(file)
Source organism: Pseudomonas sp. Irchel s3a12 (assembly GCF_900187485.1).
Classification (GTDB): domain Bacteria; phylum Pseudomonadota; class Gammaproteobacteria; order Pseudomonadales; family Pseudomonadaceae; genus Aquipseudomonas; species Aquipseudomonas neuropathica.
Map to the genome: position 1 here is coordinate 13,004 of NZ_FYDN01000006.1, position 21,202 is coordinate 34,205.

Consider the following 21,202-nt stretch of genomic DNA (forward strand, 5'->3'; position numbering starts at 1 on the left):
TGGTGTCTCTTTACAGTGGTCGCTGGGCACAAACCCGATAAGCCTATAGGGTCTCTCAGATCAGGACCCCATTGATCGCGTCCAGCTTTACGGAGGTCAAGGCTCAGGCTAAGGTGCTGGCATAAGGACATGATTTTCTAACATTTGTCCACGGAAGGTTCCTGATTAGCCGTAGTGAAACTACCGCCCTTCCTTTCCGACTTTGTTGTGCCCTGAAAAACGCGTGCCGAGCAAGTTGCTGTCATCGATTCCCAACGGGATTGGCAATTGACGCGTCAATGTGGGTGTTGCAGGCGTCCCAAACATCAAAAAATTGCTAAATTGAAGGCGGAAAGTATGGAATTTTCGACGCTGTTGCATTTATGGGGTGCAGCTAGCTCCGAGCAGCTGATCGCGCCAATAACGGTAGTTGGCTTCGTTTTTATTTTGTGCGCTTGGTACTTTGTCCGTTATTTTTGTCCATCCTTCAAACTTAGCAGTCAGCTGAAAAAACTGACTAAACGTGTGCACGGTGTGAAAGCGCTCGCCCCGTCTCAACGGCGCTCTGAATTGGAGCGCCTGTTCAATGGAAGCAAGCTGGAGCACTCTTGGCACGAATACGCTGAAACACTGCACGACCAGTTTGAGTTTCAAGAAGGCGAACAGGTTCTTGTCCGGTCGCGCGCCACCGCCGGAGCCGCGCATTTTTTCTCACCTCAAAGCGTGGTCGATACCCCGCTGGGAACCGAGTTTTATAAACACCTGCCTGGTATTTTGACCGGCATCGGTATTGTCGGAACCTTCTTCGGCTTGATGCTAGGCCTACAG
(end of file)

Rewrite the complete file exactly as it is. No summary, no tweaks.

Source organism: Pseudomonas sp. Irchel s3a12 (assembly GCF_900187485.1).
Classification (GTDB): domain Bacteria; phylum Pseudomonadota; class Gammaproteobacteria; order Pseudomonadales; family Pseudomonadaceae; genus Aquipseudomonas; species Aquipseudomonas neuropathica.
Map to the genome: position 1 here is coordinate 13,004 of NZ_FYDN01000006.1, position 21,202 is coordinate 34,205.

Consider the following 21,202-nt stretch of genomic DNA (forward strand, 5'->3'; position numbering starts at 1 on the left):
TGGTGTCTCTTTACAGTGGTCGCTGGGCACAAACCCGATAAGCCTATAGGGTCTCTCAGATCAGGACCCCATTGATCGCGTCCAGCTTTACGGAGGTCAAGGCTCAGGCTAAGGTGCTGGCATAAGGACATGATTTTCTAACATTTGTCCACGGAAGGTTCCTGATTAGCCGTAGTGAAACTACCGCCCTTCCTTTCCGACTTTGTTGTGCCCTGAAAAACGCGTGCCGAGCAAGTTGCTGTCATCGATTCCCAACGGGATTGGCAATTGACGCGTCAATGTGGGTGTTGCAGGCGTCCCAAACATCAAAAAATTGCTAAATTGAAGGCGGAAAGTATGGAATTTTCGACGCTGTTGCATTTATGGGGTGCAGCTAGCTCCGAGCAGCTGATCGCGCCAATAACGGTAGTTGGCTTCGTTTTTATTTTGTGCGCTTGGTACTTTGTCCGTTATTTTTGTCCATCCTTCAAACTTAGCAGTCAGCTGAAAAAACTGACTAAACGTGTGCACGGTGTGAAAGCGCTCGCCCCGTCTCAACGGCGCTCTGAATTGGAGCGCCTGTTCAATGGAAGCAAGCTGGAGCACTCTTGGCACGAATACGCTGAAACACTGCACGACCAGTTTGAGTTTCAAGAAGGCGAACAGGTTCTTGTCCGGTCGCGCGCCACCGCCGGAGCCGCGCATTTTTTCTCACCTCAAAGCGTGGTCGATACCCCGCTGGGAACCGAGTTTTATAAACACCTGCCTGGTATTTTGACCGGCATCGGTATTGTCGGAACCTTCTTCGGCTTGATGCTAGGCCTACAG